People of IAB - Post-Docs 
Trevor B. HaynesPost Doctoral Fellow
Office: 138B Irving 2, 907.474.7502
My interests are landscape-level predator prey relationships and the community and behavioral ecology of fish and bird species. My past and ongoing research has focused on the distributional linkage between prey fish and piscivorous birds.
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Ruo HePostdoctoral Fellow
Office: 234 West Ridge Research Building, 907.474.1192
Mark LaraPostdoctoral Fellow
Office: 404 Irving 1
Thus far, my research has focused on understanding the functional implications of >25 years of Arctic plant community change in response to climate, succession, altered drainage, elevated nutrient levels, and/or herbivory. Here at UAF, I look forward to assisting in the advancement of the DVM-DOS-TEM climate model for tundra regions and beyond...
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Claire Marie Ruffingcmruffing@alaska.edu
Office: 019C Arctic Health Research Bldg, 907.474.1846
I study the geomorphic and biogeochemical impacts of disturbances to stream environments. I use approaches that integrate both abiotic and biotic ecosystem components in order to address questions about stream ecosystem response over time and space. I also manage the Stream Resiliency Research Coordination Network which is focused on applying novel analytical techniques towards questions related to stream ecosystem response to disturbances.
Jennifer (Jen) SchmidtPostdoctoral Fellow
Office: No Campus Office
My research interests are interdisciplinary in that I am to develop socio-ecology models that better portray reality and provide novel and insightful information for a wide audience. Other interests include landscape and conservation genetics, philosophy, and the use of computers to alter physical and mental human attributes.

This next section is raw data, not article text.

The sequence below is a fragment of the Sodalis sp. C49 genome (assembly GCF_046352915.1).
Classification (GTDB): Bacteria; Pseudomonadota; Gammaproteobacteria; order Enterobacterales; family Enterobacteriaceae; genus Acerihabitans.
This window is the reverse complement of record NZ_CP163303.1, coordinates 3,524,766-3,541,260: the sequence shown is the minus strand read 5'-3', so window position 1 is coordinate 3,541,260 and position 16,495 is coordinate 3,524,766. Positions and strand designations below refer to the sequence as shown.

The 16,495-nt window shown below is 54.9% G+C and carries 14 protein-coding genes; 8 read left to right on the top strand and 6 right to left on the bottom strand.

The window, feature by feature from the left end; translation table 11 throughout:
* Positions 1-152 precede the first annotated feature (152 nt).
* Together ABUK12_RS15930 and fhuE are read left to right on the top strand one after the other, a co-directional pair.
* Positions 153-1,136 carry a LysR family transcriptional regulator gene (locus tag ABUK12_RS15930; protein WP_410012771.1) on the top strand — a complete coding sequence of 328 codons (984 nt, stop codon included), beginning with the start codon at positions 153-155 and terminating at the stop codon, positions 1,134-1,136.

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|Knut Kielland, Scott Rupp|
Erik SchoenPost Doctoral Fellow
Office: Trailer T-10, 907.474.7735
Lab: 207 Irving 1, 907.474.6740
I am interested in how the physical environment mediates interaction strengths in aquatic food webs. My postdoctoral research focuses on relationships between the climate, landscape, hydrology, salmon populations, and people of the Kenai River Watershed. This project focuses on 1) how climate change is influencing the quantity and quality of salmon habitat (in terms of stream flow and temperature), 2) how these changes vary from the glacial and snow-fed mountain sub-basins in the east to the primarily rain-fed lowland sub-basins to the west, and 3) what this means for salmon and the wildlife and people who depend on them. This project is part of the Alaska EPSCoR program funded by NSF. I also study juvenile salmon growth in the Susitna River watershed and predation on juvenile Chinook salmon in the Arctic-Yukon-Kuskokwim region.
Colin L. TuckerPostdoctoral Fellow
Office: 418 Irving 1, 907.474.5338
I am studying the response of arctic and sub-arctic ecosystems to changing fire regimes. How does fire affect plants and soil, and in turn the animals and people who depend on them? I primarily use ecosystem modeling as a tool to address this question.